This afternoon in Rio, the U.S. Women’s National Team won their historic sixth straight gold medal by defeating Spain 101-72. In honor of the incredible feat, here are six facts you need to know about the 2016 team.
After another blowout victory and another medal ceremony for the U.S.women’s basketball team, Maya Moore was asked whether such dominance hurts her sport.
“When I find a really good piece of fabulous cuisine, I don’t say, ‘It’s too good,’ ” Moore said. “I say, ‘Give me another piece.’ ”
There was nobody close to Team USA women’s basketball. They won their average game by 37 points, with a “scare” coming in a semifinal matchup against France that they only won by 19. They rampaged through the competition to their sixth consecutive gold medal, extending their Olympic win streak to a preposterous 49 games.
It’s hard to find a storyline in dominance besides dominance, but I noticed something strange about Team USA: They kept lying to me. They kept saying things any rational person would know was false, in an attempt to make it seem as if the competition was close. I don’t know whether they believed the things they were saying, or whether they were just following the party line.
But they kept lying, and I think these lies helped fuel their unparalleled brilliance.
There’s a heritage of leadership passed along from one golden generation to the next, a legacy of success rivaling anything ever seen at the Games.
“This team will try to pass on to the next group of players just people leading by example,” said US guard Lindsay Whalen.
“We just try to do as well as we can and pass it on, kind of just the culture and the way we approach every game.”
Q13 Fox: Commentary: Sue Bird deserves a fifth gold medal – for making Seattle proud
As the Rio Olympics come to an end, I’d rather not give any more attention to the baffling Ryan Lochte incident or any of the other athlete controversies that made headlines this month – including the story of Mongolian coaches stripping off their clothes to protest a wrestling match earlier today, which is actually kind of funny.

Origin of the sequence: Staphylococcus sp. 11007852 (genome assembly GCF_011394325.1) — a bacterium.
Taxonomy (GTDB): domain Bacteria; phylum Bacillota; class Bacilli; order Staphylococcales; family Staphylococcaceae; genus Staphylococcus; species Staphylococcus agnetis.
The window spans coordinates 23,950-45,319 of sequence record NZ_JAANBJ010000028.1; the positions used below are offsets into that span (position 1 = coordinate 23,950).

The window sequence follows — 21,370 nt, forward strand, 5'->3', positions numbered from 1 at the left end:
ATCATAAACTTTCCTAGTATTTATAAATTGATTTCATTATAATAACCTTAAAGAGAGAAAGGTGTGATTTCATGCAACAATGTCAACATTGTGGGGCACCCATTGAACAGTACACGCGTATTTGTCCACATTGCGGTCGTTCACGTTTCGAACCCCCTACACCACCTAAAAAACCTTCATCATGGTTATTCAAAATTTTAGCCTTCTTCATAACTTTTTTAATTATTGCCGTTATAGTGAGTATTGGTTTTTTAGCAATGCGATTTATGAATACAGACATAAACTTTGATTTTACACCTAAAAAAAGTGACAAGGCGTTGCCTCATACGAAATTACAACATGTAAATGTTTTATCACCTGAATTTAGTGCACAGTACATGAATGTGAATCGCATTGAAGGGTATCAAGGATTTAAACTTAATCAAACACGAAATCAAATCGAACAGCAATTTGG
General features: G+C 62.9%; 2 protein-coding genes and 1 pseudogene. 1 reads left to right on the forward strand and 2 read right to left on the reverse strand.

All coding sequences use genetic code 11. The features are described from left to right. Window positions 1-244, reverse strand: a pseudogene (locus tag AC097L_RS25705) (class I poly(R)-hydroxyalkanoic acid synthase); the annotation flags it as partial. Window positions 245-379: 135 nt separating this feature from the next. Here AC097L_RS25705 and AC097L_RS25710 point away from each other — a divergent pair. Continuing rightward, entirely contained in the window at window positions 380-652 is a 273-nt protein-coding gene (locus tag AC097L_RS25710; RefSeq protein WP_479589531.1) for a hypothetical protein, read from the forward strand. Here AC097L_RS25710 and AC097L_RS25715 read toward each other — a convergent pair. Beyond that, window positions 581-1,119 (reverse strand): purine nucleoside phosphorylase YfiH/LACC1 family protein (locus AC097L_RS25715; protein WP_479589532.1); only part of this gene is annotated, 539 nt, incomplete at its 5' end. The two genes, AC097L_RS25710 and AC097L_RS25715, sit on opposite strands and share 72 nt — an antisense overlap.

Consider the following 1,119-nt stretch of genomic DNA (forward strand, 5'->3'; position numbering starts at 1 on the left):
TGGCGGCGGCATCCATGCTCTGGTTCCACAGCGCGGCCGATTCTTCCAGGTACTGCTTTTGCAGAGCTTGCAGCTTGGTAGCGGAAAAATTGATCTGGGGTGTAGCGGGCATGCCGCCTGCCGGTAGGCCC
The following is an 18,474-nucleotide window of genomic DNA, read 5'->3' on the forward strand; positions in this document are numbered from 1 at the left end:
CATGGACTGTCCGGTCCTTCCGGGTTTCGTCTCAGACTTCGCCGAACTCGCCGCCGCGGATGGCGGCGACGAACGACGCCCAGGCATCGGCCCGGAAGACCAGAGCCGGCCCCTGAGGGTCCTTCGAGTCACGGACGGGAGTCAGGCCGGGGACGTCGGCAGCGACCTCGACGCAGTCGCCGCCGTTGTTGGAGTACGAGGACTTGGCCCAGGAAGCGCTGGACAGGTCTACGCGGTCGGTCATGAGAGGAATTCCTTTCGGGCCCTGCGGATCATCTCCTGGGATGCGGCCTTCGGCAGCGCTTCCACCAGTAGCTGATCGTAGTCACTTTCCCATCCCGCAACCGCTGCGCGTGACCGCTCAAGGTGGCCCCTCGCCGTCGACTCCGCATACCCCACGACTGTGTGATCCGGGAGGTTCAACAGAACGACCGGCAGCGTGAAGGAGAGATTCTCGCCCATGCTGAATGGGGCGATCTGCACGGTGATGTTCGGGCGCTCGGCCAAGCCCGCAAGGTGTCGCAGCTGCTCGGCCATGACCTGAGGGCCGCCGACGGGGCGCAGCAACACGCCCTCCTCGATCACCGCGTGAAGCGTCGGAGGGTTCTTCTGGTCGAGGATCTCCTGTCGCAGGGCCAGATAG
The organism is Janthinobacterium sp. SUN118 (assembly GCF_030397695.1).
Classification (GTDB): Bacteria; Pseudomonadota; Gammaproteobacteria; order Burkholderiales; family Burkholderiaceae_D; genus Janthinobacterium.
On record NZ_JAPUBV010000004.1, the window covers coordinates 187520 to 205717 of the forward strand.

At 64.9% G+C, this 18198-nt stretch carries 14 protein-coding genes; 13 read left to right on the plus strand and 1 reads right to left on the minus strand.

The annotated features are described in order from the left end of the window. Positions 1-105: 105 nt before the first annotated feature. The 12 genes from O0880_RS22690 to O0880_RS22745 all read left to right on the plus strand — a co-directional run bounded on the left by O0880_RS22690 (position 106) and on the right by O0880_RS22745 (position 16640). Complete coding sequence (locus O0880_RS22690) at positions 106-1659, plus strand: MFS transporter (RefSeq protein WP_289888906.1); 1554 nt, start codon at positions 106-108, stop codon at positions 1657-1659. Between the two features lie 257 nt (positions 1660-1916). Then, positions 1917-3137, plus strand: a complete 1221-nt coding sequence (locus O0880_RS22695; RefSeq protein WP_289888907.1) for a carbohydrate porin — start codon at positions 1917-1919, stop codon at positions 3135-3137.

Instead, why not celebrate the local athlete who made history – and has always been a role model off the court: Storm point guard Sue Bird.
AP’s Brian Mahoney: Go USA! Go Coach? For US basketball fans, Olympics a change
You love them now, right America?
Mike Krzyzewski and Geno Auriemma may have their haters in college basketball, but this is the Olympics. This is when patriotic pride trumps school spirit, when there is no Tar Heel blue, only red, white and blue.
So all those fans chanting “USA! USA!” should be shouting “Go Coach K!”
“Well, I hope they’re saying that. I’m not sure all of them are completely saying that,” Krzyzewski said with a laugh. “But I would hope that most people are.”
From Val Ackerman: Where are the female leaders in sports?
After spending eight years (from 2006–14) as the U.S. representative for men’s and women’s basketball on the central board of the International Basketball Federation (FIBA), I can attest that Lapchick’s characterization of Olympic board rooms as an “exclusive club of men” is largely true. Based on my experiences, here’s a formula to improve gender inclusion as the glow of Rio fades and the Olympic world turns its attention to Tokyo 2020 and beyond.
1. Acknowledge the facts.
Lapchick’s exhaustive report, which included more than 8,500 data points on the gender makeup of IFs and their zone and national affiliates across the Olympic spectrum, is an unequivocal barometer and should be required reading for anyone operating in the international sports realm. Hopefully, Lapchick or other researchers will build on this baseline data and produce follow-up reports so that improvement (or the lack of it) can be gauged.
Withdrawal? Ask Excelle: What to Watch this Week: League action returns from Olympic breaks; big slate of college events
Swish Appeal: Ice, Ice, baby and WNBA Power rankings
Post-Olympics, those 30 elite female athletes will return to their professional leagues, the WNBA and the National Women’s Soccer League. And millions of viewers who watched them on TV at the Olympics will largely forget and move on.
Women’s professional sports continue to garner only a tiny fraction of the attention, TV ratings, advertising and salaries that men’s sports generate in the U.S.
Might I suggest the WNBA and its teams identify who from their community actually wrote about the Olympics (not even asking if they sent a reporter), drop them a “thank you” note and then invite them to attend a game.